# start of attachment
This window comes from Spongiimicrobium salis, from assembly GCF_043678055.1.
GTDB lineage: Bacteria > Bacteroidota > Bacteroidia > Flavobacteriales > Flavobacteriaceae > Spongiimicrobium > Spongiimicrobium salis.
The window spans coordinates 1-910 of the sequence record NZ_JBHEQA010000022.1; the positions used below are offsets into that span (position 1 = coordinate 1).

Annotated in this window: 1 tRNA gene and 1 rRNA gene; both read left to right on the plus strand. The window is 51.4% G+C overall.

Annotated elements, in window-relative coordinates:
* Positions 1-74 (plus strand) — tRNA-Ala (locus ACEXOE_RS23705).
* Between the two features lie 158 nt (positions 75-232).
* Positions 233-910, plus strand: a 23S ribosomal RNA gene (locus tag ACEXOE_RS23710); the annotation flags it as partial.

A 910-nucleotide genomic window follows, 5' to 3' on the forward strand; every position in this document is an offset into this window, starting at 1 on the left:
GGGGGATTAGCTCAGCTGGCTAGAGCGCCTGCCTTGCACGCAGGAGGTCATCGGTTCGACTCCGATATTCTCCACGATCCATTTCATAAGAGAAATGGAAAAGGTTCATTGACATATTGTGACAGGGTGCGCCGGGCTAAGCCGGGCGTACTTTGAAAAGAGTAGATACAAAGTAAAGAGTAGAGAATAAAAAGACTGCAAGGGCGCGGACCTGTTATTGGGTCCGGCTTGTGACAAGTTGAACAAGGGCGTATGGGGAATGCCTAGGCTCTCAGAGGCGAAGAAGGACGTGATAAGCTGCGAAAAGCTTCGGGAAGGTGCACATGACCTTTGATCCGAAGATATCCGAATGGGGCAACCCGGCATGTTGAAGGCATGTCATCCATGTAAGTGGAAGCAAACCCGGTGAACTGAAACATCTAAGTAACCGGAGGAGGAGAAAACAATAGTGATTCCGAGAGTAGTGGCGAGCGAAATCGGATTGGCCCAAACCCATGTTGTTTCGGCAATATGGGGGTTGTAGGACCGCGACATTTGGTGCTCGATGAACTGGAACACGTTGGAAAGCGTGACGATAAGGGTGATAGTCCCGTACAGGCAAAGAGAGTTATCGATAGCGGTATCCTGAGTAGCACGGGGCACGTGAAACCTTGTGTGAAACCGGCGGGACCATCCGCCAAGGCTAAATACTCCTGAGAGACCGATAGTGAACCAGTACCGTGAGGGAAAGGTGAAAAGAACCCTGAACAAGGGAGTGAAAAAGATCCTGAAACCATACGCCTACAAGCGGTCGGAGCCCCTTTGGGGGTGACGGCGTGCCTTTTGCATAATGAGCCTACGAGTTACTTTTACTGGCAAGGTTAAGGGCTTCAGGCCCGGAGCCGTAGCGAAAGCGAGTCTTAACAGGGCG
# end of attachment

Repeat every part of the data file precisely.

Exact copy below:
This window comes from Spongiimicrobium salis, from assembly GCF_043678055.1.
GTDB lineage: Bacteria > Bacteroidota > Bacteroidia > Flavobacteriales > Flavobacteriaceae > Spongiimicrobium > Spongiimicrobium salis.
The window spans coordinates 1-910 of the sequence record NZ_JBHEQA010000022.1; the positions used below are offsets into that span (position 1 = coordinate 1).

Annotated in this window: 1 tRNA gene and 1 rRNA gene; both read left to right on the plus strand. The window is 51.4% G+C overall.

Annotated elements, in window-relative coordinates:
* Positions 1-74 (plus strand) — tRNA-Ala (locus ACEXOE_RS23705).
* Between the two features lie 158 nt (positions 75-232).
* Positions 233-910, plus strand: a 23S ribosomal RNA gene (locus tag ACEXOE_RS23710); the annotation flags it as partial.

A 910-nucleotide genomic window follows, 5' to 3' on the forward strand; every position in this document is an offset into this window, starting at 1 on the left:
GGGGGATTAGCTCAGCTGGCTAGAGCGCCTGCCTTGCACGCAGGAGGTCATCGGTTCGACTCCGATATTCTCCACGATCCATTTCATAAGAGAAATGGAAAAGGTTCATTGACATATTGTGACAGGGTGCGCCGGGCTAAGCCGGGCGTACTTTGAAAAGAGTAGATACAAAGTAAAGAGTAGAGAATAAAAAGACTGCAAGGGCGCGGACCTGTTATTGGGTCCGGCTTGTGACAAGTTGAACAAGGGCGTATGGGGAATGCCTAGGCTCTCAGAGGCGAAGAAGGACGTGATAAGCTGCGAAAAGCTTCGGGAAGGTGCACATGACCTTTGATCCGAAGATATCCGAATGGGGCAACCCGGCATGTTGAAGGCATGTCATCCATGTAAGTGGAAGCAAACCCGGTGAACTGAAACATCTAAGTAACCGGAGGAGGAGAAAACAATAGTGATTCCGAGAGTAGTGGCGAGCGAAATCGGATTGGCCCAAACCCATGTTGTTTCGGCAATATGGGGGTTGTAGGACCGCGACATTTGGTGCTCGATGAACTGGAACACGTTGGAAAGCGTGACGATAAGGGTGATAGTCCCGTACAGGCAAAGAGAGTTATCGATAGCGGTATCCTGAGTAGCACGGGGCACGTGAAACCTTGTGTGAAACCGGCGGGACCATCCGCCAAGGCTAAATACTCCTGAGAGACCGATAGTGAACCAGTACCGTGAGGGAAAGGTGAAAAGAACCCTGAACAAGGGAGTGAAAAAGATCCTGAAACCATACGCCTACAAGCGGTCGGAGCCCCTTTGGGGGTGACGGCGTGCCTTTTGCATAATGAGCCTACGAGTTACTTTTACTGGCAAGGTTAAGGGCTTCAGGCCCGGAGCCGTAGCGAAAGCGAGTCTTAACAGGGCG